4.2. Proximate Composition

Meat protein content is similar in the three different treatments (T0, T1, and T2), mostly due to the similarity between the amino acid profiles of the diets. A focus on protein content is mandatory considering that protein sources are expensive and scarce for people in Andean regions. Similarly, proteins are the most expensive nutrients in guinea pig nutrition, hence the total replacement of soybean meal with black soldier fly larvae meal could be a good alternative in guinea pigs rearing, especially considering that BSF meal is considered among the most sustainable protein sources [53,54]. In addition, rearing H. illucens on agri-food wastes to obtain protein sources for animal nutrition could play a significant role in the circularity of important nutrients in local food systems.
The values of protein (18%), fat (7%), moisture (73%), and ash (1%) in the meat of guinea pigs found in this study are similar to those reported by others [55,56], suggesting that the meat proximate composition is not strongly influenced by variations in diet as long as all nutritional requirements are satisfied. Compared to values reported by Lozano et al. [57], guinea pig meat showed slightly lower protein content than hen (25%), chicken (23%), beef (21%), turkey (20%), pork (22%), and rabbit (21%) meat. Regarding fat, the guinea pig meat (7%) showed similar content to lamb (7%) and rabbit (7%) meat but much higher than hen (1%), chicken (1%), beef (2%), turkey (3%), and pork (5%) meat. Still, guinea pig remains the principal high-quality animal protein (see the amino acid profile results) source for people of Andean regions, considering that these animals also have high proliferation and rapid growth and are fed mainly with forage, not competing directly with humans for food resources such as corn and wheat [49]. Moreover, guinea pigs are perfectly suited for smallholder rural farmers since they can be used as food and marketable products indistinctly [58], and have a good feed conversion ratio, which is a special concern in livestock systems [59,60].
In this study, the commercial formula was only changed regarding the replacement of soybean meal, hence the advantages and limitations of using BSF meal need to be further investigated to optimize diets considering local conditions on forage availability and seasonality, and specifically how the BSF meal nutritional profile changes with rearing conditions and the effect on guinea pig meat quality.

4.3. Amino Acid Profile

The amino acid profiles of the guinea pig meat fed the three different diets were similar, regardless of whether the protein of the feed was soybean meal or different levels of black soldier fly larvae meal. These results agree with those of [26] for cooked chicken breast meat fed different levels of soldier fly larvae meal, where they found that there was no variation in the amino acid levels. Similarly, [61] reported no difference in amino acid profiles in juvenile grass carps fed different diets (soybean meal and 10, 25, 50, 75, and 100% substitution of soybean with black soldier fly larvae meal). The amino acid profiles of the diets (T0, T1, and T2), shown previously (Table 1), were very similar, and considering that methionine and lysine were added to diets, it is probable that guinea pigs fulfilled all the essential amino acids needed, reflecting a similar amino acid profile in meat. However, the levels of Arginine, Methionine and Tryptophan were higher in concentrates with the total replacement of soybean meal with BSF meal. Considering that these are essential amino acids for guinea pigs [62], it can be inferred that BSF performs better than soybean as a feed ingredient. Hence, further investigations assessing the optimization of feed ingredients (nutritionally and economically) are necessary to support rural smallholder famers and improve the sustainability of guinea pig meat.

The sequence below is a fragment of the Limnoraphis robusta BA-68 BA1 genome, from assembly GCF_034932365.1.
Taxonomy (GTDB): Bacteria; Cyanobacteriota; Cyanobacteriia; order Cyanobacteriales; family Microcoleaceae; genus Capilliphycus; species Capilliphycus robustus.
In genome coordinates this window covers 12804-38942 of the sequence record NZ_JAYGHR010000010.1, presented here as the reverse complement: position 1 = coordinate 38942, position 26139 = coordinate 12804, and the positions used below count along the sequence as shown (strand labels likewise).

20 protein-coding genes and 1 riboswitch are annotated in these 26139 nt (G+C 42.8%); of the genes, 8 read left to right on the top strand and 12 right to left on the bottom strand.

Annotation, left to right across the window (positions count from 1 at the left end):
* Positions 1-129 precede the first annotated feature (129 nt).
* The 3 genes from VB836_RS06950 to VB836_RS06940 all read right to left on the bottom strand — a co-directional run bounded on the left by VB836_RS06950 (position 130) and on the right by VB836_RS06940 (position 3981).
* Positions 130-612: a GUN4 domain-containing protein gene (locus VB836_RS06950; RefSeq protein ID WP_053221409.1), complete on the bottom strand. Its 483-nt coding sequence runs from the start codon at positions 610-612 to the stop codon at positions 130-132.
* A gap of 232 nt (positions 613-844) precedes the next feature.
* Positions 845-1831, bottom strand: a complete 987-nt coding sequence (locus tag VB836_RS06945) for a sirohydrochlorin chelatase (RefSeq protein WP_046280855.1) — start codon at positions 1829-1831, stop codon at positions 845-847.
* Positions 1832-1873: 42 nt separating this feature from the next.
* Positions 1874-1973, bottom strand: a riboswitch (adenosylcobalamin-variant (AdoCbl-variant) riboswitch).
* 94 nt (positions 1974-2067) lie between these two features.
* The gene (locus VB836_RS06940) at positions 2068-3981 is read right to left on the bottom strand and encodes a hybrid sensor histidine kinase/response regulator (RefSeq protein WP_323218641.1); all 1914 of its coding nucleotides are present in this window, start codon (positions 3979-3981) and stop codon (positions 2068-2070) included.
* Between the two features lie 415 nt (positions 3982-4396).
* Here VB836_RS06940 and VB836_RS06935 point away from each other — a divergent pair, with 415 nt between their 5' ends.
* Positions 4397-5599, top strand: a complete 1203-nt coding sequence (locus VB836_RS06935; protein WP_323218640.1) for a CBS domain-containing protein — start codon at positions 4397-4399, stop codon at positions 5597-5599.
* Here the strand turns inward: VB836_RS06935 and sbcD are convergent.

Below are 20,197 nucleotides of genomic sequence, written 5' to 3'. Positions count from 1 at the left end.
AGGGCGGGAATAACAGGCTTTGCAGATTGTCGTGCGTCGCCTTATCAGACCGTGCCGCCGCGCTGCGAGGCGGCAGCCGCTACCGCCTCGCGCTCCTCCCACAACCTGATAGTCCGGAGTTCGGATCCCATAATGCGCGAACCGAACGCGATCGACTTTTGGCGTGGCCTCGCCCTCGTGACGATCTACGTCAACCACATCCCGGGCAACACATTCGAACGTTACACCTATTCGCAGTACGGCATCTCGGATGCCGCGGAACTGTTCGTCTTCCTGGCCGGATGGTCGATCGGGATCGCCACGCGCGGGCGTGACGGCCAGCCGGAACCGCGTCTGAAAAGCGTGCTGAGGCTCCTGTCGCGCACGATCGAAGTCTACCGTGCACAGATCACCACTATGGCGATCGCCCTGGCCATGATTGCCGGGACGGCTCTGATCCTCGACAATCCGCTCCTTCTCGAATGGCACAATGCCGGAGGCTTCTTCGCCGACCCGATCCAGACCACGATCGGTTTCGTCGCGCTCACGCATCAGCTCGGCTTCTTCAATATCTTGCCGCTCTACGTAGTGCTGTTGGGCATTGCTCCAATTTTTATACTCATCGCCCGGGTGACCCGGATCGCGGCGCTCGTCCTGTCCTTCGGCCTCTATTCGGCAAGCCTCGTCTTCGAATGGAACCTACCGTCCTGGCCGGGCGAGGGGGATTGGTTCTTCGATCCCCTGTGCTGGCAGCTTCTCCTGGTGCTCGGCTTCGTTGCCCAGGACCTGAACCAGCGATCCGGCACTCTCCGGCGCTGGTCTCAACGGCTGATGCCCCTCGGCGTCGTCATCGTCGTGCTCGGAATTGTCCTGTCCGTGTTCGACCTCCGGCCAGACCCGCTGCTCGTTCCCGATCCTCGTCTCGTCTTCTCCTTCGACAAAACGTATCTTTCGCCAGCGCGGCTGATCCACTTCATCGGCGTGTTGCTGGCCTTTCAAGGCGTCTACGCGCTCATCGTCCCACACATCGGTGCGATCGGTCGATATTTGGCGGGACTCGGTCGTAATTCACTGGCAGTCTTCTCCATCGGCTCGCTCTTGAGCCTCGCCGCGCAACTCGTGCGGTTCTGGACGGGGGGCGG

An increase in aspartic acid, glutamic acid, alanine, serine, tyrosine, and threonine in quail breast meat after introducing 15% defatted black soldier fly larvae meal in the diet was found by [63]. The differences found may be due to the different levels of inclusion of the soldier fly larvae meal in the food, as well as the differences between the animal species studied. Lower amino acid content in quail breast meat fed with a diet of 10% black soldier fly larvae meal compared to those fed with no black soldier fly larvae was found by [52]. It was stated that the difference was due to the use of whole black soldier fly larvae meal instead of defatted one. However, in these studies, no nutritional requirements of quail were mentioned.